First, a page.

London, Routledge, 2007
ISBN 978-0-415-45707-1 A$40
State Terrorism and Political Identity in Indonesia: Fatally Belonging is a challenging read. This is not to imply that the book is impenetrable. It makes any number of points very clearly, the following of which made a strong impression on this reviewer. Firstly, unlike common understandings of state terror, and contrary to prevailing scholarly assumptions about the New Order regime’s endurance, Indonesian experiences of teror are not characterised by coercion and the threat of armed repression. Secondly, teror resides at the very seams of culture, rather than on its underside. Thirdly, and perhaps most importantly, teror commences with stigmatised words and images, but this makes it no less terrifying, nor less physically violent, in the full process of its actualisation.
Heryanto is blessed with a capacity for compelling narrative. This reviewer ploughed hungrily through the chapters entitled ‘The Yogyakarta case’ and ‘Law and state terrorism’. In them, the author presents his wry, empathetic renderings of events surrounding the 1989-90 trials of three young men charged with and convicted of subversion for their participation in a discussion group, and for their book collections. This case is discussed in detail, but Heryanto also presents numerous other examples that reveal the important role of stigmatised words and images in New Order political culture; not least, that of the film Pengkhianatan G30S/PKI, which portrays the official version of events on 30 September, 1965, and was required viewing for Indonesian school pupils during Suharto’s 32-year reign.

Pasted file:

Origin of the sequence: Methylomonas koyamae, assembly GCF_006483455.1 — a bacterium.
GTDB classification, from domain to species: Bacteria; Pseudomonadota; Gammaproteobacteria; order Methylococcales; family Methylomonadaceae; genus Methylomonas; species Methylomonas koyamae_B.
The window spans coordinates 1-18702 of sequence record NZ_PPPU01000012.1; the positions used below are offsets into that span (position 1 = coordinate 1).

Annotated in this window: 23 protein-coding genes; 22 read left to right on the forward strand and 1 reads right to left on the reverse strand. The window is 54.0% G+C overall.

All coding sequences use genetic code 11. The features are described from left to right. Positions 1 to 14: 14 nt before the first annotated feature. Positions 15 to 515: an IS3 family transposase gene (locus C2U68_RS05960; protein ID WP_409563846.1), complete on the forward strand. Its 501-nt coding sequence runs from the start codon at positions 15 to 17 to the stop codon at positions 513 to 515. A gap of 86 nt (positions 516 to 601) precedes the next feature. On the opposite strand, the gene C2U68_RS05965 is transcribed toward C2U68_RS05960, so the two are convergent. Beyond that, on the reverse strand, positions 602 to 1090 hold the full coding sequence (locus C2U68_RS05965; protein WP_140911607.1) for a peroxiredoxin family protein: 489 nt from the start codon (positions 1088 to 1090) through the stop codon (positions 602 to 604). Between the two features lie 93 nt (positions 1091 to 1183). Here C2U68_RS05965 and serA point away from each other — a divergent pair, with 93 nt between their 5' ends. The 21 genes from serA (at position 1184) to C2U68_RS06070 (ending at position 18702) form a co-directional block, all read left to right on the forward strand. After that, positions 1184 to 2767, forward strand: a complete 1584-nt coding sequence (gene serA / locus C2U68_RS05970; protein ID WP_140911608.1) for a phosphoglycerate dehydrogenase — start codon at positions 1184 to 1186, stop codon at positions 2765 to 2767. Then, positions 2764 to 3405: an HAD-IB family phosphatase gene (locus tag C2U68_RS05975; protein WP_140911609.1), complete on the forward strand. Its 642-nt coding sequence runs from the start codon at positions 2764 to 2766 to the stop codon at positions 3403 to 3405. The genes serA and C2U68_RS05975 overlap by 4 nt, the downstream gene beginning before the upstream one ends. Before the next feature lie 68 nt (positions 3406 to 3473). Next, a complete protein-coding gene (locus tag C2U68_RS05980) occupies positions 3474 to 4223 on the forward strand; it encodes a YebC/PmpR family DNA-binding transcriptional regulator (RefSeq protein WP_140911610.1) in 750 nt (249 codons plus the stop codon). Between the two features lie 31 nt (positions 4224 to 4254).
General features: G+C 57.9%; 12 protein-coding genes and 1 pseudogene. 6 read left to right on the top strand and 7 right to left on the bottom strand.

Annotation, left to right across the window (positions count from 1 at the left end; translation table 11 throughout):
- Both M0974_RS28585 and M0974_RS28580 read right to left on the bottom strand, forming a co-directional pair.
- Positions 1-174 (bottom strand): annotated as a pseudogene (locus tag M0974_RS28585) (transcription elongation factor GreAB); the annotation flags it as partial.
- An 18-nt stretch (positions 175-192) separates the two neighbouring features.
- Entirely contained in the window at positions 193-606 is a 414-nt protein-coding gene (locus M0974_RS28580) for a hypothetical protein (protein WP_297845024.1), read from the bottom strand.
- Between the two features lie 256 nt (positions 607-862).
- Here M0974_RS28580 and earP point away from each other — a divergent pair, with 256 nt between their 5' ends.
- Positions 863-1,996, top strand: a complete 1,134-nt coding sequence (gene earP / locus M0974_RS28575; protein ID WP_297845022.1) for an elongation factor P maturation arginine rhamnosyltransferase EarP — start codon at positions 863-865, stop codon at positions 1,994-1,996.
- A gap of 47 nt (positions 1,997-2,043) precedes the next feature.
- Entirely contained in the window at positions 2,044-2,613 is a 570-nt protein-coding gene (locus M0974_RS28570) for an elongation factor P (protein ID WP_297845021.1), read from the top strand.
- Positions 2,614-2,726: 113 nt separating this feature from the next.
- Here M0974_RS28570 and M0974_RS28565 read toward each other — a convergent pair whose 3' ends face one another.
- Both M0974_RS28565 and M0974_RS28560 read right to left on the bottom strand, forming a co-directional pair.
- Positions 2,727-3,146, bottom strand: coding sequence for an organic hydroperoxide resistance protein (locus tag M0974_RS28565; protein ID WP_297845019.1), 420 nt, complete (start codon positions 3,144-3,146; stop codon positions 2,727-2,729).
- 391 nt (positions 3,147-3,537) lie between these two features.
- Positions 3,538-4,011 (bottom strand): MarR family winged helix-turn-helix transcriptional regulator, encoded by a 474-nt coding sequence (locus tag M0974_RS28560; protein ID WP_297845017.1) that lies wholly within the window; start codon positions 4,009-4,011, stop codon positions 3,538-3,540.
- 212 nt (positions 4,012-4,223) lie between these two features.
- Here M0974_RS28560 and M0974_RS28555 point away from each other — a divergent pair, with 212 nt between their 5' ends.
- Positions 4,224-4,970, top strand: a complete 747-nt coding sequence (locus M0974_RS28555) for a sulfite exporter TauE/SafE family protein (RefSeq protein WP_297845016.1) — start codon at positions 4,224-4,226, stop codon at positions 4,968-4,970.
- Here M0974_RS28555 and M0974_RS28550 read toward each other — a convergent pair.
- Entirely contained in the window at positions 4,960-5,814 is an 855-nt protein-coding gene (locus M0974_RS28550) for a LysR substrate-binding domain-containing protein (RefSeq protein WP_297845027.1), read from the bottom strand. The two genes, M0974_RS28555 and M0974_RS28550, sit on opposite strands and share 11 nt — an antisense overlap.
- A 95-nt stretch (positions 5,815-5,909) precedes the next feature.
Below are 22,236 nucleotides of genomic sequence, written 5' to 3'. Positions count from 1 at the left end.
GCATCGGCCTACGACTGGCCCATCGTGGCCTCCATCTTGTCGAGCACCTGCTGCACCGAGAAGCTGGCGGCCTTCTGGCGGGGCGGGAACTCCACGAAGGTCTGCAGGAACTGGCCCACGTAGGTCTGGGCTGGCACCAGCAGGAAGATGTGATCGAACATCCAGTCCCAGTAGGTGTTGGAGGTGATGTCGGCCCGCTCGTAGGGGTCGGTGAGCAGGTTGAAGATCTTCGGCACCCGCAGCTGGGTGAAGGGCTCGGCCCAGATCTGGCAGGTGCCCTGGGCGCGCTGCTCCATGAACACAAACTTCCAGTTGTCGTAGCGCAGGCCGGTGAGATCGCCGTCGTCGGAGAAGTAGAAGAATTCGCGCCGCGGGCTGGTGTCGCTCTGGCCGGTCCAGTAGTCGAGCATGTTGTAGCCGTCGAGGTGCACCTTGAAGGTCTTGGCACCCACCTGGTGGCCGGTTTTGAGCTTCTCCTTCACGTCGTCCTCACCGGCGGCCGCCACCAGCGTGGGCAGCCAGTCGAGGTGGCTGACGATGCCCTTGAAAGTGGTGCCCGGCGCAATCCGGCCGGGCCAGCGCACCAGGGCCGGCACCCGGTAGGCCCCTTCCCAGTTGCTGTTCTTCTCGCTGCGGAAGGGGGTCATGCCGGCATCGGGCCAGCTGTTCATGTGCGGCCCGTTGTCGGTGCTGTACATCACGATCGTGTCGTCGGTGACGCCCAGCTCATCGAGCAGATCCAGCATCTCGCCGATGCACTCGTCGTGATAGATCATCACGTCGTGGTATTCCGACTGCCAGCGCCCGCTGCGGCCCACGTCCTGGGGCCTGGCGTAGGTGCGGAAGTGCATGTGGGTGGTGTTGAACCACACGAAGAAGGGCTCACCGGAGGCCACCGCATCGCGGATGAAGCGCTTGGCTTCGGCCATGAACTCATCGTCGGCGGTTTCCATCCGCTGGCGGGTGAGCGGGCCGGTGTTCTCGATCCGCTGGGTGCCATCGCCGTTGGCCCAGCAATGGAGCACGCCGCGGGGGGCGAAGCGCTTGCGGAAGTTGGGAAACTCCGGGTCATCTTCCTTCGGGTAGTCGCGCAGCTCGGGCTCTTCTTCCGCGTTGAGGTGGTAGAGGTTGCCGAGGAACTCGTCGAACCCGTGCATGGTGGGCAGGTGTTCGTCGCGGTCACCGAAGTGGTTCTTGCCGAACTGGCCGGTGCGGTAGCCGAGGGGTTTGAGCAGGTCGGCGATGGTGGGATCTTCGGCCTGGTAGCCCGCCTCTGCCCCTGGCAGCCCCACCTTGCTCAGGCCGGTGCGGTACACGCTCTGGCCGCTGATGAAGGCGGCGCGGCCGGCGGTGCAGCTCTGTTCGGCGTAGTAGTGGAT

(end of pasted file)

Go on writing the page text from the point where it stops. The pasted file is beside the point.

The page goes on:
The central role of words and images in the workings of power in Indonesia remind us, Heryanto suggests, of other post-colonies. Clearly, Achille Mbembe’s work on post-coloniality resonate strongly with him. But here too, as in many places throughout the book, he pauses to question, and cautions against essentialising and universalising the post-colony. Indeed, as one reviewer has noted, Heryanto is hesitant to draw conclusions. This is an understatement. He has a knack of unpicking theory, and herein lies the beauty of the book. Heryanto opts for gentle evocation by backlighting a series of texts and images, which he documents with precision and holds to be telling of New Order simulacral teror and its contestations. He guides the reader into Indonesian politics, as if into a jungle, demonstrates the value of exploring it from the perspective of popular practice, and gives her plenty of lateral to make her own sense of it. ii
When it was first published in 2006, State Terrorism and Political Identity in Indonesia: Fatally belonging was available only in hardback. It has now been printed in paperback.
Reviewed by Emma Baulch (email@example.com )